A region between the forward primer and the reverse primer includes a plurality of repeats. Some of the sequences may be repeated more that once. FIG. 9B illustrates the repeats aligned on a nucleotide level. The sequence shown in FIG. 9A includes 7 copies of the repeat sequence SEQ ID NO 50. However, the sequence shown in FIG. 9A may include other repeat sequences. Additionally or alternatively, the sequence SEQ ID NO 49 shown in FIG. 8A may include more or less copies of the repeat sequence SEQ ID NO 50.

As shown in FIG. 9B, the repeat begins with the codon GAT. This helps to facilitate localization and identification of the region that contains the repeat sequences. However, the repeat sequence may start with another sequence or a mutation of the above sequence.

In addition to including a different multiple of copies of the repeat sequence shown in FIG. 9B, one or more of the copies of the repeat sequence may include one or more point mutations. For the present invention to operate, the number of point mutations typically must not be so great as to prevent identification of the repeat and/or the sequence containing the repeats; or it can be assumed that an outbreak bears no similarity to other outbreaks. To facilitate locating and identifying the repeats, the beginning sequence of the repeats is sufficiently stable so that the point mutations do not occur in the beginning sequences. However, even if point mutations dc occur in these locations, the point mutations may not prevent identification of the repeats and identifying and tracking infections.

FIG. 9C illustrates a protein sequence that a portion of the sequence SEQ ID NO 49 codes for. The sequence is shown in a manner such that the portions of the protein corresponding to the repeat sequence displayed as the repeat sequence is in FIG. 9A. As can be seen in FIG. 9C, a number of the repeats code for the same protein. Point mutations in the repeats may or may not result in changes to the sequence shown in FIG. 9C.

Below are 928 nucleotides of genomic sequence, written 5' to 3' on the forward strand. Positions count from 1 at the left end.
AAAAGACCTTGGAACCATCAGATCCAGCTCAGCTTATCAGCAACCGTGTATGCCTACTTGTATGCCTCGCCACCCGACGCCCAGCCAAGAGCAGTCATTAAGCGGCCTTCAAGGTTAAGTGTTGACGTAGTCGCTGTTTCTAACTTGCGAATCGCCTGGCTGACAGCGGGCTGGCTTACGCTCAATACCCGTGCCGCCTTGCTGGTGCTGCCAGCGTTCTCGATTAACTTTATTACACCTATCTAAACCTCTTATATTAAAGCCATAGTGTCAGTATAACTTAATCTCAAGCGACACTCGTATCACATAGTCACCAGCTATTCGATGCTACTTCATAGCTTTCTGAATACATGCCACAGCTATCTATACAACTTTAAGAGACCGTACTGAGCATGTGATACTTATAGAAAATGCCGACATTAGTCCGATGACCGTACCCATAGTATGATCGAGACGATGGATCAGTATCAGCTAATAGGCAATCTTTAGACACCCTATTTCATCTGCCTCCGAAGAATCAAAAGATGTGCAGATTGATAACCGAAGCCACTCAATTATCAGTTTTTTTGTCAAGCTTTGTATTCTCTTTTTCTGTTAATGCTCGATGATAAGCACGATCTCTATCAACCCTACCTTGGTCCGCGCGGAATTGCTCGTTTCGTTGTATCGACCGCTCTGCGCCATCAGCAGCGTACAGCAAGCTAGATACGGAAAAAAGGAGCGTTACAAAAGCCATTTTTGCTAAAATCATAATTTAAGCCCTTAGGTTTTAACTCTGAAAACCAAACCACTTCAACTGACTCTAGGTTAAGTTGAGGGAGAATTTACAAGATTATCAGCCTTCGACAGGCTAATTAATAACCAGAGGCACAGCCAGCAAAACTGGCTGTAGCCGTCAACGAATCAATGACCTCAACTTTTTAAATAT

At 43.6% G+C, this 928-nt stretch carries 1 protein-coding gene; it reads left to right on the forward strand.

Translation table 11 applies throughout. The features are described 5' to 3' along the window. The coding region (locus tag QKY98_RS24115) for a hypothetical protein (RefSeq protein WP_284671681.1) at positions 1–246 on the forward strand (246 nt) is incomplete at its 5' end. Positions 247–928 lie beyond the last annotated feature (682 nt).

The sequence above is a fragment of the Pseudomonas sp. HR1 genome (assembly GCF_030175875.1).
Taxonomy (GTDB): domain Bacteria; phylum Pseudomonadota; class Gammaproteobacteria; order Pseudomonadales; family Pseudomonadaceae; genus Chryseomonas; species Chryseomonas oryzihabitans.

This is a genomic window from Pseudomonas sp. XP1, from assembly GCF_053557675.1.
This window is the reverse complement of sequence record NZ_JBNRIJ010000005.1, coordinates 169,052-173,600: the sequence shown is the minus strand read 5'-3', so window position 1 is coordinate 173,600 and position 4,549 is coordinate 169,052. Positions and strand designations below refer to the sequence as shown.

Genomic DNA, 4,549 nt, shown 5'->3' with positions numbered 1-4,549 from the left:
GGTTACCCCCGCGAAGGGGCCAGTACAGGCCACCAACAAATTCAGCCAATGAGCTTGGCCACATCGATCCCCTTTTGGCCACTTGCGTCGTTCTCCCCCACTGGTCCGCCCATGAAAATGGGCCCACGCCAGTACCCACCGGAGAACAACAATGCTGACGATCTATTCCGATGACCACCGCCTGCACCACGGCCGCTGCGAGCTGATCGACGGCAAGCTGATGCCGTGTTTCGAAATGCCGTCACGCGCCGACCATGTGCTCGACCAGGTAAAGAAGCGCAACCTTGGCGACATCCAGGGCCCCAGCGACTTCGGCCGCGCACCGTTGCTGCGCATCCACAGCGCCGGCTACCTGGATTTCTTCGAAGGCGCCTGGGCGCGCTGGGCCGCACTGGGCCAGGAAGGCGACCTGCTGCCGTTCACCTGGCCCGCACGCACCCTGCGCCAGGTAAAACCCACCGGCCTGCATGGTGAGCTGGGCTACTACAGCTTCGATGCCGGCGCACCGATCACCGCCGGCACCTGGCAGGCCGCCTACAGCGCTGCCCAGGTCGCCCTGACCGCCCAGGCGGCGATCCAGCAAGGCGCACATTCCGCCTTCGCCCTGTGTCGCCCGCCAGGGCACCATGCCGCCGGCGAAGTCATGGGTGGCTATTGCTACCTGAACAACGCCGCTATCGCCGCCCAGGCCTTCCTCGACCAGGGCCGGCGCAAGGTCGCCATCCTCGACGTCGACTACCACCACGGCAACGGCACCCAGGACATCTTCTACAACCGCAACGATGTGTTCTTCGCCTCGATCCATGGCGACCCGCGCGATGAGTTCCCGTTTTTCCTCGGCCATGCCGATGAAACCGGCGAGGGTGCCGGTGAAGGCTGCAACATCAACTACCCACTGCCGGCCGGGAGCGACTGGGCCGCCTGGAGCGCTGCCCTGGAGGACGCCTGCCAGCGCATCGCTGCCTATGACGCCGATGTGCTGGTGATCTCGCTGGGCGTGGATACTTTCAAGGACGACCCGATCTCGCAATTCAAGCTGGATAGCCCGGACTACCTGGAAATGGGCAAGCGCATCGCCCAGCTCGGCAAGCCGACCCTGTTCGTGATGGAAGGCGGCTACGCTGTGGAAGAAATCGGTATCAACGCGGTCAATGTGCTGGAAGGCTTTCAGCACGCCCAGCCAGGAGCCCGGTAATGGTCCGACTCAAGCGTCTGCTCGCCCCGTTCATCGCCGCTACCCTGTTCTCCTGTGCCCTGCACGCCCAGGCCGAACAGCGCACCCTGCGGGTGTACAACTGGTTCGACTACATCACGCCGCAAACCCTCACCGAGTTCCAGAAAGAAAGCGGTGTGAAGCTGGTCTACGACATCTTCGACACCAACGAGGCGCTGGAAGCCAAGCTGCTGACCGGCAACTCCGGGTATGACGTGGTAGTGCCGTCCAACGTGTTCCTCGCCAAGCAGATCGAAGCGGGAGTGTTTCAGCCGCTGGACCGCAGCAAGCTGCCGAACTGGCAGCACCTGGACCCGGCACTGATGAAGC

An organism may include more than one region of DNA that may be employed in identifying and tracking infections according to the present invention. Additionally one region of DNA may have different sequences in different populations. Along these lines, two different regions from two different isolates of Staphylococcus aureus have been identified. FIG. 10A illustrates a region of DNA from a first isolate of Staphylococcus aureus. This region includes variable number tandem repeats (VNTRs) and can be employed with the invention as described above to type the organism Staphylococcus aureus. The SEQ ID NO 54 shown in FIG. 10A includes a region that codes for a protein. Within the protein-coding region, have been identified a forward primer sequence SEQ ID NO 76 and a reverse primer sequence SEQ ID NO 77 downstream of the forward primer sequence. The primer sequences shown in FIG. 10A represent two embodiments of primer sequences. Other primer regions could alternatively be utilized. The primer helps to identify the region where the repeats are being searched for and the repeats themselves. The sequence from the second Staphylococcus aureus isolate includes the same forward and reverse primer sequences.

A region between the forward primer and the reverse primer includes a plurality of repeats. Some of the sequences may be repeated more that once. Sequences containing different groupings of repeats have been found in the two different isolates of Staphylococcus aureus. These sequences are shown in FIGS. 10B and 10C. As can be seen, the two regions include some repeat; in common and some repeats unique to each isolate.

FIG. 10B illustrates the repeats from the first isolate aligned on a nucleotide level. The sequence shown in FIG. 10A includes the repeats SEQ ID NO 55, SEQ ID NO 56, SEQ ID NO 57, SEQ ID NO 58, SEQ ID NO 59, SEQ ID NO 60, SEQ ID NO 61, SEQ ID NO 62, SEQ ID NO 63, SEQ ID NO 64, SEQ ID NO 65, SEQ ID NO 66, SEQ ID NO 67, SEQ ID NO 68, SEQ ID NO 69, SEQ ID NO 70, SEQ ID NO 71, SEQ ID NO 72, SEQ ID NO 73, SEQ ID NO 74, and SEQ ID NO 75. As can be seen in FIG. 10B, some of the repeats appear multiple times in the sequence, while others appear only once. However, the sequence shown in FIG. 10A may not include a copy of all of these sequences.

As shown in FIG. 10B, the repeats each begin with one of two codons, either GAC or GAT. This helps to facilitate localization and identification of the repeats. However, the repeats may start with other sequences or mutations of the above two sequences.